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Alan Lomax in Haiti

Alan Lomax in Haiti (Harte Recordings)

Reviewed by Thomas Fawcett, Fri., Dec. 11, 2009

Box Sets

Alan Lomax in Haiti

(Harte Recordings)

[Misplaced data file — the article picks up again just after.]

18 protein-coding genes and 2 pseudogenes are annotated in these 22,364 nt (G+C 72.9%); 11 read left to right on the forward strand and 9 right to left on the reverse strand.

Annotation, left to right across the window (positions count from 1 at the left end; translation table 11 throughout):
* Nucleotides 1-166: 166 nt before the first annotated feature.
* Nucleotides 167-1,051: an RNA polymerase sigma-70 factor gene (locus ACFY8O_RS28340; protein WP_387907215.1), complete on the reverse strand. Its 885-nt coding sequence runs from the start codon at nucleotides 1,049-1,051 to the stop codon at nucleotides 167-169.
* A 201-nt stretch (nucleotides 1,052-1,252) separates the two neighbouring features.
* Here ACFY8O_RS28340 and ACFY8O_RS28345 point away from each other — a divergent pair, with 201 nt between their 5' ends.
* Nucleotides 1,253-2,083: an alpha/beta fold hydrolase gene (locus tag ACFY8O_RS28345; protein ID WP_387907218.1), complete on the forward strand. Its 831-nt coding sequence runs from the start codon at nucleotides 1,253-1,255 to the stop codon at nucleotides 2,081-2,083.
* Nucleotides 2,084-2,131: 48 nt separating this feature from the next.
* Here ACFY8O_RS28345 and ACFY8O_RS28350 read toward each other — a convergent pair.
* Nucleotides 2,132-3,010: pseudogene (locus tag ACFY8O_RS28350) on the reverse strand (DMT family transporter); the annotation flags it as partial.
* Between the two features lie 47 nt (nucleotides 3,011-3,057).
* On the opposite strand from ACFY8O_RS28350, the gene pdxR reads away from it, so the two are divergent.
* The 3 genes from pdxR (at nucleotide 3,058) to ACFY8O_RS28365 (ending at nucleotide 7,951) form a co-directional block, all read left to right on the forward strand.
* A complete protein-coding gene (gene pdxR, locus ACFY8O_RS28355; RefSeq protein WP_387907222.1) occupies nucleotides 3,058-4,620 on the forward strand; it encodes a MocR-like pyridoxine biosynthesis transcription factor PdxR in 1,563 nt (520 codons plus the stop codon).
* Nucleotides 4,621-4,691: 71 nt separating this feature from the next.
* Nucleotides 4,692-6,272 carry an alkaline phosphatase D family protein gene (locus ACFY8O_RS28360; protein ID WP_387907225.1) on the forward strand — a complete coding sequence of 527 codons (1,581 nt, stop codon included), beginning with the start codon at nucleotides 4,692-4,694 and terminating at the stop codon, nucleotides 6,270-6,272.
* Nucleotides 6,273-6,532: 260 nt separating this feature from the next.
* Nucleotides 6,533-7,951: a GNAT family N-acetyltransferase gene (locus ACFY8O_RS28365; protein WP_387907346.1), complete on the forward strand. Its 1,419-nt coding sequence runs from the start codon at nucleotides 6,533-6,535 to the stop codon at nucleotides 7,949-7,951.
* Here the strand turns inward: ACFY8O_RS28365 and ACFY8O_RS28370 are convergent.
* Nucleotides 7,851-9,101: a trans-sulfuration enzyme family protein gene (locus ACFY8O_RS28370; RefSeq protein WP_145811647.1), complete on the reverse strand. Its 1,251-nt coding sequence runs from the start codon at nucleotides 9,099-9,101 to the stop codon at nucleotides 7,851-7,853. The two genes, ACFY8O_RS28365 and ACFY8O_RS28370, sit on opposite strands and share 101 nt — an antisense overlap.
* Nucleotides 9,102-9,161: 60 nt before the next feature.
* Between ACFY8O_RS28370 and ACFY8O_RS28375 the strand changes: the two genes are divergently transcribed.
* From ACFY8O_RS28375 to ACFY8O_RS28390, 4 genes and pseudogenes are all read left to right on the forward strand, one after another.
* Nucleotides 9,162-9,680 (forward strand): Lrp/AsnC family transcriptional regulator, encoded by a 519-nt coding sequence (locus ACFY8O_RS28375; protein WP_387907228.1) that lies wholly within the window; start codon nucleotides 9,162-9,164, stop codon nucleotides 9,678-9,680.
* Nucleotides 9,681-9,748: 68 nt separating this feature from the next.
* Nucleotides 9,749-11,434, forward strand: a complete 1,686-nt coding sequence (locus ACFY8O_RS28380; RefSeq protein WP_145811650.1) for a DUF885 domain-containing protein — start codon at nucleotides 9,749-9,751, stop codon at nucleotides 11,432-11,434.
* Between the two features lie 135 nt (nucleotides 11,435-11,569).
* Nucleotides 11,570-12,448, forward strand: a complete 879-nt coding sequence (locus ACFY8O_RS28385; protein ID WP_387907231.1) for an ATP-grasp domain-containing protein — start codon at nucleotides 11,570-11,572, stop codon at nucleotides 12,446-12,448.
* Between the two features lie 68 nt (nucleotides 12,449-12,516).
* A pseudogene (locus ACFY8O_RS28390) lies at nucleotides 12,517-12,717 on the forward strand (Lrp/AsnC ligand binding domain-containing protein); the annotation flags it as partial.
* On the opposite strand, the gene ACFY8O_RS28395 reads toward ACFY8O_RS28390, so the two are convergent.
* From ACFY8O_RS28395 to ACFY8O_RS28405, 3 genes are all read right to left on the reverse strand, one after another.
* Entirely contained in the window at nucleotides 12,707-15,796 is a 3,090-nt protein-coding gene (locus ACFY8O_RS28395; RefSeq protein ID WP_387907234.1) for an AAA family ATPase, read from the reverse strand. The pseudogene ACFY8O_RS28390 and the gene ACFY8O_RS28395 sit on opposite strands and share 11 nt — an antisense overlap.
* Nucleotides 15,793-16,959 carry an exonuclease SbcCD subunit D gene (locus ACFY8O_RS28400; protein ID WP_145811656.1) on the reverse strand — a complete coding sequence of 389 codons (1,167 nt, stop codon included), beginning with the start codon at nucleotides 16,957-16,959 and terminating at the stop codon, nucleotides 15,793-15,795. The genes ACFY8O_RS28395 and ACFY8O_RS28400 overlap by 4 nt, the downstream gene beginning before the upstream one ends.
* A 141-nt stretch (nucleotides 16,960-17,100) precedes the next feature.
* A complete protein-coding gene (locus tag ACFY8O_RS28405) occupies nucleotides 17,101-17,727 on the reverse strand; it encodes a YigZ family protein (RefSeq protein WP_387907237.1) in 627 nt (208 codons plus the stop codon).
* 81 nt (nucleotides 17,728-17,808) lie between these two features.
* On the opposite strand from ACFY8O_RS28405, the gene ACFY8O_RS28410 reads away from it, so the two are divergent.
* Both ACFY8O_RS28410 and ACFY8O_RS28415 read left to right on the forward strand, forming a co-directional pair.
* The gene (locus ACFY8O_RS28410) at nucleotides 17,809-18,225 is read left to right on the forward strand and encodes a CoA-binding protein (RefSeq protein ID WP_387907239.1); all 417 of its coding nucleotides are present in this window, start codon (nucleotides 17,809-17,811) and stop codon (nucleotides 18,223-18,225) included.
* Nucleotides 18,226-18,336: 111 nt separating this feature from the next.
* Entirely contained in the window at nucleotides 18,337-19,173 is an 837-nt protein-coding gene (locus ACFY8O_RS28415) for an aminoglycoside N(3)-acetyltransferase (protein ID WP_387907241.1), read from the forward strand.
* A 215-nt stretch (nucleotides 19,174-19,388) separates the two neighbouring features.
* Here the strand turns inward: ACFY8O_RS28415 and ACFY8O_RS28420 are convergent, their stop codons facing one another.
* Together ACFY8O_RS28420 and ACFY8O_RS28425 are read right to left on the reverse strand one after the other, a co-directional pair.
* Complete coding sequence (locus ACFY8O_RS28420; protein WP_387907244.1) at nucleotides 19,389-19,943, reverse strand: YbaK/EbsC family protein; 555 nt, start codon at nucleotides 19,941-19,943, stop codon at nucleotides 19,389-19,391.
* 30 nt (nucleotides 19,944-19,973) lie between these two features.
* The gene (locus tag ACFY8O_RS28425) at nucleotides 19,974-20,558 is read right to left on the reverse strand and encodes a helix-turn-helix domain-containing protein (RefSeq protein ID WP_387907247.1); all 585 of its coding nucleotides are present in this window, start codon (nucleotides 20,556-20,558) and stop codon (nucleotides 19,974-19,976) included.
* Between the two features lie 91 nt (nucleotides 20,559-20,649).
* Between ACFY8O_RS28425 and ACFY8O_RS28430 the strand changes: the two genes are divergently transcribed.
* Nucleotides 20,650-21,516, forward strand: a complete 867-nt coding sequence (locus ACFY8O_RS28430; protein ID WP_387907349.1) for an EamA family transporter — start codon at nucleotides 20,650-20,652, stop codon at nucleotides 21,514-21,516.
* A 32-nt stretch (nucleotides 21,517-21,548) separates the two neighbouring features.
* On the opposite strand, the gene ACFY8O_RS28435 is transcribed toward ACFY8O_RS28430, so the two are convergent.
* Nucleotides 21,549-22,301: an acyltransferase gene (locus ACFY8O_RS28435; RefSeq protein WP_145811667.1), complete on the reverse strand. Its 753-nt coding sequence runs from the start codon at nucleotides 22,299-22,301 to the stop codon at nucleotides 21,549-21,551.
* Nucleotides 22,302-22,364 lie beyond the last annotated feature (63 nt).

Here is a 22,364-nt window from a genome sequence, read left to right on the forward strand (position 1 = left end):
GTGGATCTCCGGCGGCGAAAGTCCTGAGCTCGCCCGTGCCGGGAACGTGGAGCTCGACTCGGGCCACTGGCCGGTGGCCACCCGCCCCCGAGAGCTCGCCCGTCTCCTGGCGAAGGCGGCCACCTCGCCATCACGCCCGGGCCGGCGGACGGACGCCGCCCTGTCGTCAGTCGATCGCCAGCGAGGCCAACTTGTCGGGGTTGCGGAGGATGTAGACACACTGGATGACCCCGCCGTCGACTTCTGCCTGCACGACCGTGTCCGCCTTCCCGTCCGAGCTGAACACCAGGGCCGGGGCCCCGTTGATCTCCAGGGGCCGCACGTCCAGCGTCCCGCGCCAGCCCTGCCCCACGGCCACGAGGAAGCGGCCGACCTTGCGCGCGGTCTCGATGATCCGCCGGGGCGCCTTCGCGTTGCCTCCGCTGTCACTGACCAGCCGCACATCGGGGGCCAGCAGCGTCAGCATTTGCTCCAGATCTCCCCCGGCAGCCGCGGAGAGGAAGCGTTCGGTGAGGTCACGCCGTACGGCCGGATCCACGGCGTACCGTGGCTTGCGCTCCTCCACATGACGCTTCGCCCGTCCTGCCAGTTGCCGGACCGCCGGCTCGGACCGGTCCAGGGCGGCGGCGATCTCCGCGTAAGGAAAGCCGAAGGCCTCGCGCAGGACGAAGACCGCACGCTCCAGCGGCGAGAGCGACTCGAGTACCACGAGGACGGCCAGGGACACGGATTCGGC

In December 1936, a 21-year-old Alan Lomax lugged a 55-pound piece of recording equipment to Haiti, a tiny nation two years removed from U.S. military occupation. He returned to Washington, D.C., six months later with more than 1,500 songs scratched onto 294 clunky aluminum discs – two discs for every year that had passed since the only successful slave rebellion birthed the Black Republic. Poor sound quality kept that heap of Haitian history shelved at the Archive of American Folk Song for six decades before the songcatcher's daughter, Anna Lomax, launched the restoration and remastering of the recordings. The result is a behemoth of a box set: 10 discs (compact), 287 songs, and more than 250 pages of notes, including a transcription of Lomax's field diary. Organized by CD, the set captures the diversity of 1930s Haitian music, from the jazzy merengue, Mardi Gras, and Carnaval songs of the island to the Vodou, work, and children's tunes of the countryside. In fact, sitting with Alan Lomax in Haiti offers the distinct feeling of graduate research. It's hard to fathom casual music fans – even world music die-hards – replaying "Demonstration of the Tuning of the Malinoumbas," but that doesn't diminish this endeavor's importance. The project preserves Haitian cultural heritage from an era when quality sound recordings simply did not exist, and Lomax's Association for Cultural Equity is repatriating a full set of the digitally restored and cataloged collection to the oft-maligned nation.

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